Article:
The Obama Debate: Is he a liar or incompetent?
I read the letters on the opinion page daily and I find an unusual silence from your liberal progressive contributors lately. Could it be because they don’t have anything to expound upon? Well, maybe I can give them some material.
A Fathers Day Tribute: Transition — from child to father
Transition seems like a big word to use as his story unfolds. Transition was probably never used in conjunction with speech, his speech, but it demonstrates his life, as it does in many lives lived in his generation.
READERS' FORUM: June 16, 2013
Horrible crime cries out for stern justice
Confused about groups’ merger
Global warming fraud exposed
The Obama Debate: President has served us well
I have not heard a positive thing by those in this area about this president since his 2008 election and 2009 inauguration. Why this manifestation, I just can’t understand.
RONN MOTT: Not hurried a bit by 21st century tech
Unlike so many of you, I do not get up in the morning and run to turn on my computer. In fact, if you need to reach me in a hurry, I would say that 19th century invention of Alexander Bell’s would be the best way. If you do email me or use some other electronic convenience, better give it a couple of days because I am not in that big of a hurry.
READERS' FORUM: June 15, 2013
America needs another hero
EDITORIAL: And now we wait for justice
It is a word we would rather never have on our front page — homicide. That we had to use it twice on Wednesday’s front page is sad, but unavoidable.
READERS' FORUM: June 14, 2013
Mott statements contradict history
Display the flag
RONN MOTT: Kill the Umpire!
I don’t know who appointed Major League Baseball’s umpires “Gods,” but if they have been appointed “Gods,” they have appointed people who cannot see or think very well.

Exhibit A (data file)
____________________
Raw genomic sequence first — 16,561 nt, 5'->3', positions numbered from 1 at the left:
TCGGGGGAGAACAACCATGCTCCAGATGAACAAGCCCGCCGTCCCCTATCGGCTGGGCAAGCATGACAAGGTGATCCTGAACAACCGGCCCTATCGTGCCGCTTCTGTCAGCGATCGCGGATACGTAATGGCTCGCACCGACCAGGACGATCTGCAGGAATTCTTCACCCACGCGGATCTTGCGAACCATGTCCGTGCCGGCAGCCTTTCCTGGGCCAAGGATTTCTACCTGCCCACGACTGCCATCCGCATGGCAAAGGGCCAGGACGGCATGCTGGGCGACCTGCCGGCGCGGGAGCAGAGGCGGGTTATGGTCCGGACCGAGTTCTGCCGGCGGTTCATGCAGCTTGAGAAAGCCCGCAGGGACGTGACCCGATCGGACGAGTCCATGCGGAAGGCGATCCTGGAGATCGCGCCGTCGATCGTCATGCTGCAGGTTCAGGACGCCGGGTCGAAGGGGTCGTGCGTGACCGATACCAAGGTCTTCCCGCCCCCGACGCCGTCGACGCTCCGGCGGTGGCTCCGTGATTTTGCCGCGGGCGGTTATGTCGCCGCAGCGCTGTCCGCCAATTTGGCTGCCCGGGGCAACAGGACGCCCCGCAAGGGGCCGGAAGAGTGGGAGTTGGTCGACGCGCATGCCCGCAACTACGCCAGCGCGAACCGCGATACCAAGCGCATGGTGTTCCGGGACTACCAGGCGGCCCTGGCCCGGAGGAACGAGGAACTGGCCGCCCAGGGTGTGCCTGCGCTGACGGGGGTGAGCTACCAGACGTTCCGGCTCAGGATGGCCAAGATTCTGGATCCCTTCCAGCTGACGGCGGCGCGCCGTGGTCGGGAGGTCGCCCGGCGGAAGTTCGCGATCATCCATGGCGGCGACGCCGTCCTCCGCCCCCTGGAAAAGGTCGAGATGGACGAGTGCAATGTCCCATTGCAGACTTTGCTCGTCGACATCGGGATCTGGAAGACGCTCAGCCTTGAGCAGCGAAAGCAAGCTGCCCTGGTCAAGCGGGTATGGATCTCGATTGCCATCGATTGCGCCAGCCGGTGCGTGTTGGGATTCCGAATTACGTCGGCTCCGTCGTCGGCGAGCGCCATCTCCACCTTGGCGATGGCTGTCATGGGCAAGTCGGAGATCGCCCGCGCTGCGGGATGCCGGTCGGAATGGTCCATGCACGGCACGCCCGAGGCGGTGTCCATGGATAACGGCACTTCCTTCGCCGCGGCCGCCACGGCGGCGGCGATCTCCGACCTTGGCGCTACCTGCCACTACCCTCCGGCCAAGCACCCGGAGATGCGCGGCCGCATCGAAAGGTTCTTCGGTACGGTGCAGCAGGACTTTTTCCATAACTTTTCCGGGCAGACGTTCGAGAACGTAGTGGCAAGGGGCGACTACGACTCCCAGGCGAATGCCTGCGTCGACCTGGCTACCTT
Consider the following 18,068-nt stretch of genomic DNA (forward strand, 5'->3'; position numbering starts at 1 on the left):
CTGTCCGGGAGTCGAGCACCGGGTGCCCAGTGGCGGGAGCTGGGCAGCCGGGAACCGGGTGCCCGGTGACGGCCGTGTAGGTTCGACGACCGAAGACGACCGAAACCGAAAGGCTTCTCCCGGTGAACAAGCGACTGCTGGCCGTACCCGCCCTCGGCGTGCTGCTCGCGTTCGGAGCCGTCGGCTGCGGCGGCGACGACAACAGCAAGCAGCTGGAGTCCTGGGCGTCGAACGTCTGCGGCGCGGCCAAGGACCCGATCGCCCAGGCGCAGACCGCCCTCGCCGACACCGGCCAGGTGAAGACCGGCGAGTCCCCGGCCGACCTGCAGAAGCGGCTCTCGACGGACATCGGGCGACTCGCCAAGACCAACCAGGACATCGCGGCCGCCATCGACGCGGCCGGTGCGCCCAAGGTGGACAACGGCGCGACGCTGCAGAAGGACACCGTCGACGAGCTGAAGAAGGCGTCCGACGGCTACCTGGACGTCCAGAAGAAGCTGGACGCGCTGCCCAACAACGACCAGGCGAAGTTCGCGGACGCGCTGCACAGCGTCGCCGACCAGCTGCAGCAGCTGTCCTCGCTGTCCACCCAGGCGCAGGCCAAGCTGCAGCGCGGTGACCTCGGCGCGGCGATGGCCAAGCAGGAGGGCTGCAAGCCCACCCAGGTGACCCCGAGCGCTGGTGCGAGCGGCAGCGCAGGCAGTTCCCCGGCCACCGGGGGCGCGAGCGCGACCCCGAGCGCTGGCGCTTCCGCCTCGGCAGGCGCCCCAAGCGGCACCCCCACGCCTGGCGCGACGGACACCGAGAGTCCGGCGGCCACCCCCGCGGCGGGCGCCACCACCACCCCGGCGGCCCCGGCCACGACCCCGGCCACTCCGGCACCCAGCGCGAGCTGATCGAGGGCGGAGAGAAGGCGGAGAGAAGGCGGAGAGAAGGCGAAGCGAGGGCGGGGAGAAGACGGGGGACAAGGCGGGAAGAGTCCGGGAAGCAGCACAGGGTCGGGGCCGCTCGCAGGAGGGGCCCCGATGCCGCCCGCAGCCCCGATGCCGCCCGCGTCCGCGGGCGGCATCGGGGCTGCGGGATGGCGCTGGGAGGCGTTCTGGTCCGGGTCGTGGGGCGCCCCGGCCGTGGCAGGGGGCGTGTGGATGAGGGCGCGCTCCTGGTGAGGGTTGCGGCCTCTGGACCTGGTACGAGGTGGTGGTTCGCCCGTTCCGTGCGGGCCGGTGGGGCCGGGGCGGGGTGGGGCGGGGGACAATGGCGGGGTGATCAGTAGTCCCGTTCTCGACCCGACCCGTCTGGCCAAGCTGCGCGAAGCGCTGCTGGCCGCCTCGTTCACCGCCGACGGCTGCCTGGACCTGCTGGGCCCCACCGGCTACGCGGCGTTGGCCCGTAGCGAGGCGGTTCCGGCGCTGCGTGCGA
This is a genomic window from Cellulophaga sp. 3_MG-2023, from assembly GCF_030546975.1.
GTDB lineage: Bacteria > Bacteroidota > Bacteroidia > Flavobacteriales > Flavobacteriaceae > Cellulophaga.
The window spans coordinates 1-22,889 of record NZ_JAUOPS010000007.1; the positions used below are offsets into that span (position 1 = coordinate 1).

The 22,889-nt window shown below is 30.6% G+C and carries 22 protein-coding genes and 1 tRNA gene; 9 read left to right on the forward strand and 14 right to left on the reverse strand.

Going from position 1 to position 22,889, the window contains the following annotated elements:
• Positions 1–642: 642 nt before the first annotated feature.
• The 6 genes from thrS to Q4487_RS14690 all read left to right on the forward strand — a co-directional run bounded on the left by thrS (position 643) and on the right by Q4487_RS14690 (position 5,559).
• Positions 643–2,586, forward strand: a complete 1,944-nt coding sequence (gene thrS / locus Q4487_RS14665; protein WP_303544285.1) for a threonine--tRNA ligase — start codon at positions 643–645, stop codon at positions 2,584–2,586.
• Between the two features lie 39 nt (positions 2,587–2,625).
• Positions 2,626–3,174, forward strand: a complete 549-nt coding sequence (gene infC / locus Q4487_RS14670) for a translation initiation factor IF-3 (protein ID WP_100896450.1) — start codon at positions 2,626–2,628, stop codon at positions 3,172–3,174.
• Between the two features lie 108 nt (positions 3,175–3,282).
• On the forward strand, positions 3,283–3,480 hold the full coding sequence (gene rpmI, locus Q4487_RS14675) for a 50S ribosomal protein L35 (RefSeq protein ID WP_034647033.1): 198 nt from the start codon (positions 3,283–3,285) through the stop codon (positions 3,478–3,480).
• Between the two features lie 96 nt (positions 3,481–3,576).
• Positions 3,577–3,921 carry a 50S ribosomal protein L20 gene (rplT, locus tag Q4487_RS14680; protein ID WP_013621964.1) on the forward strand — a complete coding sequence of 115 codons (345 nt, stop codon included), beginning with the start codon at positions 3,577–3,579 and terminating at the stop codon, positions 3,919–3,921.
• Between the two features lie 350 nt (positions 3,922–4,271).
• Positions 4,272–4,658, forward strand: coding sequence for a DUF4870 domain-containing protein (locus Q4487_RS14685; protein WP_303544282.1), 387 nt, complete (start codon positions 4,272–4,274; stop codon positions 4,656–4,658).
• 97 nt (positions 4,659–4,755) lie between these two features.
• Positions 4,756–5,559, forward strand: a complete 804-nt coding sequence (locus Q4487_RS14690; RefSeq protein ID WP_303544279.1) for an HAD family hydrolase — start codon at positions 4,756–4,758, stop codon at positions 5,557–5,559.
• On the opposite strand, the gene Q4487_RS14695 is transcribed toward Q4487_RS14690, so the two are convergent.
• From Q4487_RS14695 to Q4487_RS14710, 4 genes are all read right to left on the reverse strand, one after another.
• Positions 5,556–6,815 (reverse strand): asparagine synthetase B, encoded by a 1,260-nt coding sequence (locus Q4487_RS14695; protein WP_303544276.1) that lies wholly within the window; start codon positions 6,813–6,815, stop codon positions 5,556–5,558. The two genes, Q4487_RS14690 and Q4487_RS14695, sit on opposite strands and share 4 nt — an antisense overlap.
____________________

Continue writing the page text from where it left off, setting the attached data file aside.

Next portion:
READERS' FORUM: June 13, 2013
Bad odor from gas prices
Build personal library
Morning after? No worries
EDITORIAL: Remembering Sister Jeanne
Terre Haute is mourning the loss this week of an accomplished and beloved community activist and leader whose life’s work is an inspiration to all who strive to serve.
EDITORIAL: Embrace the value of traffic planning
Never underestimate the value of a good plan to deal with a crisis, large or small, even if the final analysis of the management of a specific crisis is, “It could have been worse.”
READERS' FORUM: June 12, 2013
Like it or not, change coming
RONN MOTT: What’s happening?
I know I may have looked at these situations differently when I was in my twenties. The world, my life, my career, and the growth of my family all lay ahead of me. So perhaps now, many years later, I see it differently.
READERS’ FORUM: June 11, 2013
• Great support for local cause
• Another idea on housing issue
LIZ CIANCONE: Withdrawn society not very social any more
My Best Friend and I went out for lunch the other day. It was a sit-down place with our own “server” (in my day I was called “a waitress”) and everything offering personal attention. The manager even came over to ask if everything was all right.
READERS’ FORUM: June 10, 2013
• What is the cost of our austerity?
• Vintage campers to gather at rally
• Seek a healthy food alternative
EDITORIAL: It’s time to assess ISTEP
Later this month, the company behind this spring’s abysmal online administration of ISTEP testing for 27,000 Hoosier schoolchildren is being called to the principal’s office.
Readers’ Forum: June 9, 2013
• Taking time to help the world
• Reform by politics will not improve education
• Questions from a wondering mind
FLASHPOINT: Storm chasers must heed warnings, remember why we chase storms
The tragic death of noted weather researcher and former Discovery Channel storm chaser Tim Samaras has shaken all of us in the meteorological community.
Will you be happy if you win the lottery?
A Psychology Today article titled “What Will You Do if You Win the $550 Million Powerball Lottery?” caught my attention. Helping lottery winners with their money is my long-time gig.
- RONN MOTT: The ‘wilds’ of Collett Park
EDITORIAL: Fix fraud, don’t punish needy
Waste and fraud in government programs should be rooted out vigilantly. Legislation should fix a problem with a fitting solution, not punish the needy.
READERS' FORUM: June 7, 2013
Thanks to those who helped VYFL
- More Opinion Headlines
- RONN MOTT: Why Syria?